Sir David Amess, the MP for Southend West, has been stabbed to death while holding a surgery in his constituency. Essex Police say that a 25-year-old man has been arrested on suspicion of murder. The news will shock parliament and the country: it is a reminder of the risks that MPs run every time they hold a constituency surgery. In 2010, Stephen Timms was attacked with a kitchen knife at one; and five years ago, Jo Cox was murdered on her way to a constituency surgery in her seat of Batley and Spen.
In a statement, Essex Police said:
'A man has been arrested on suspicion of murder after a man was stabbed in Leigh-on-Sea. A 25-year-old man was quickly arrested after officers arrived at the scene on suspicion of murder and a knife was recovered. He is currently in custody. We are not looking for anyone else in connection with this incident.'
I was on the phone to a long-serving MP when the news about Sir David came through. He was shocked but pointed out that MPs have become increasingly concerned about security in recent years, with an alarming number of them having received death threats. This MP said that he is now so worried about safety that he only sees people with an appointment so staff can check they are who they say they are before they arrive.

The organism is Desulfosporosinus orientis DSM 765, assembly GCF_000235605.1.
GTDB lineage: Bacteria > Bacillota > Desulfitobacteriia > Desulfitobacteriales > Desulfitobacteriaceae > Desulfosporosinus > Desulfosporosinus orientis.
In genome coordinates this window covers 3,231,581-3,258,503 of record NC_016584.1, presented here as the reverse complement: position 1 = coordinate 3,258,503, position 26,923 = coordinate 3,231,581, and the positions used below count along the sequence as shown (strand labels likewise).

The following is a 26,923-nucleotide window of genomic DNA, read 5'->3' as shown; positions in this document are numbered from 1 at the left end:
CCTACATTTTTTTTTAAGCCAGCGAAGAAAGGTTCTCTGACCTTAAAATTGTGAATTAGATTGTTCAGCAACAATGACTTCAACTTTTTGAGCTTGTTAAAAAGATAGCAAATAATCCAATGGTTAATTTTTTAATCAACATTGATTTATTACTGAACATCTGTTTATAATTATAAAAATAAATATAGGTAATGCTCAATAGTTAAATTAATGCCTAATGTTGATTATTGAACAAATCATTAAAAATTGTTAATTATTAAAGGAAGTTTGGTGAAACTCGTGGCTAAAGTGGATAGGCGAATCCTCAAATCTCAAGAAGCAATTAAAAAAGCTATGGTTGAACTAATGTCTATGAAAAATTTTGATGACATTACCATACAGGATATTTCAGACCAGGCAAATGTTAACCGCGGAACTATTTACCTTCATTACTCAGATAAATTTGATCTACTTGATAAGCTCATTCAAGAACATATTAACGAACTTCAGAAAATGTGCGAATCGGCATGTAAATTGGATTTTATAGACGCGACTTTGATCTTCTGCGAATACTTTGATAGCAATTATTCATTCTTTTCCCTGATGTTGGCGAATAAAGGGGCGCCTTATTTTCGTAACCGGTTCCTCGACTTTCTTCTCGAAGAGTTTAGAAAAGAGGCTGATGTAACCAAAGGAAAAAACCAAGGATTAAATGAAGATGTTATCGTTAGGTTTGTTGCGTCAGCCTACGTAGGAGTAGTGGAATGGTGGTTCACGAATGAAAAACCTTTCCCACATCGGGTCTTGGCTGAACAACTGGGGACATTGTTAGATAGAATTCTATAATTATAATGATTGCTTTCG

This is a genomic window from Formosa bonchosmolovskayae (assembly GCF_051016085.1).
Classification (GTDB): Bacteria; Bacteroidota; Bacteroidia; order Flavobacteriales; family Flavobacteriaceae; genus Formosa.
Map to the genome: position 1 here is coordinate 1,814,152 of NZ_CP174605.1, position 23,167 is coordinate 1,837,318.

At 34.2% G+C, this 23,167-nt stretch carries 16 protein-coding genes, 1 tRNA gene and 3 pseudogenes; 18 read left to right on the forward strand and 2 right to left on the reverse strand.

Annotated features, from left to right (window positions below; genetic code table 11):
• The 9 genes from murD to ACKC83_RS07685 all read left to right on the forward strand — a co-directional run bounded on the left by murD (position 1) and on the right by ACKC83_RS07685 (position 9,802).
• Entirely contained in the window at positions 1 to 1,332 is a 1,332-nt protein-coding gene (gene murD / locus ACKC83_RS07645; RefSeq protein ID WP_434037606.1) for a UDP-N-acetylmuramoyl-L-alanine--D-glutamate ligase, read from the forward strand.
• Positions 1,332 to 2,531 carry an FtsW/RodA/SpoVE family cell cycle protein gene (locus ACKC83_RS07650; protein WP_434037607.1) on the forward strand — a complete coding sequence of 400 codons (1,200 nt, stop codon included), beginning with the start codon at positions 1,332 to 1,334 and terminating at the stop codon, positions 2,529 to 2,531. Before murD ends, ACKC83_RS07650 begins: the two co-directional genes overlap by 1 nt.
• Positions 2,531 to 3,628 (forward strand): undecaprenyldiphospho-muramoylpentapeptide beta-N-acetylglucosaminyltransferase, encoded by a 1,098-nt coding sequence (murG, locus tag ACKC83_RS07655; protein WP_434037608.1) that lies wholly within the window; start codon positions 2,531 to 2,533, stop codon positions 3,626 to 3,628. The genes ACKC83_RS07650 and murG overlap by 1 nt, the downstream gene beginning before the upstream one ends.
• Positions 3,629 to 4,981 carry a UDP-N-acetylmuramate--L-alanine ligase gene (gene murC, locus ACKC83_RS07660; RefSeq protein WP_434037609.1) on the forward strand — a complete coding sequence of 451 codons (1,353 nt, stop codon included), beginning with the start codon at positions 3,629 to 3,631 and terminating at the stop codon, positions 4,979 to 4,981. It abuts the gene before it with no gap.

The British constituency system is based on a lot of contact between parliamentarians and their voters. This openness is a good thing but, as this morning’s awful events show, it also brings risks. Sir David was attacked in Belfairs Methodist Church in Leigh-on-Sea, where he had been meeting constituents.
A number of Sir David's fellow MPs have paid tribute to him. Labour MP Stephen Timms wrote: 'Appalled to hear of the attack on Sir David Amess today. I know him well and am thinking of him with very best wishes as we await further news'.
Labour leader Sir Keir Starmer said: 'Horrific and deeply shocking news. Thinking of David, his family and his staff.'
Former prime minister David Cameron tweeted: 'Very alarming and worrying news reports coming from Leigh-on-Sea. My thoughts and prayers are with Sir David Amess and his family.'
Tory MP David Morris said: 'Absolutely horrendous news, I am praying for Sir David.' The Jo Cox Foundation, which was set up after the murder of the Labour MP, released a statement saying: 'Horrified to hear the news of the attack on Sir David Amess MP. We are thinking of him, his family and loved ones at this distressing time.'
Judith Cannon, deputy chair of the local Conservative club and friend of Sir David, told Sky: ‘I just don't believe it, how anyone could harm a kind man like David, I don't know. I cannot understand how anyone could be so wicked to harm this man. We love him dearly. Nobody is perfect but he is as near perfect as it's possible to be. I am just praying. I would ask everybody watching to pray for him, we need him, the country needs him.’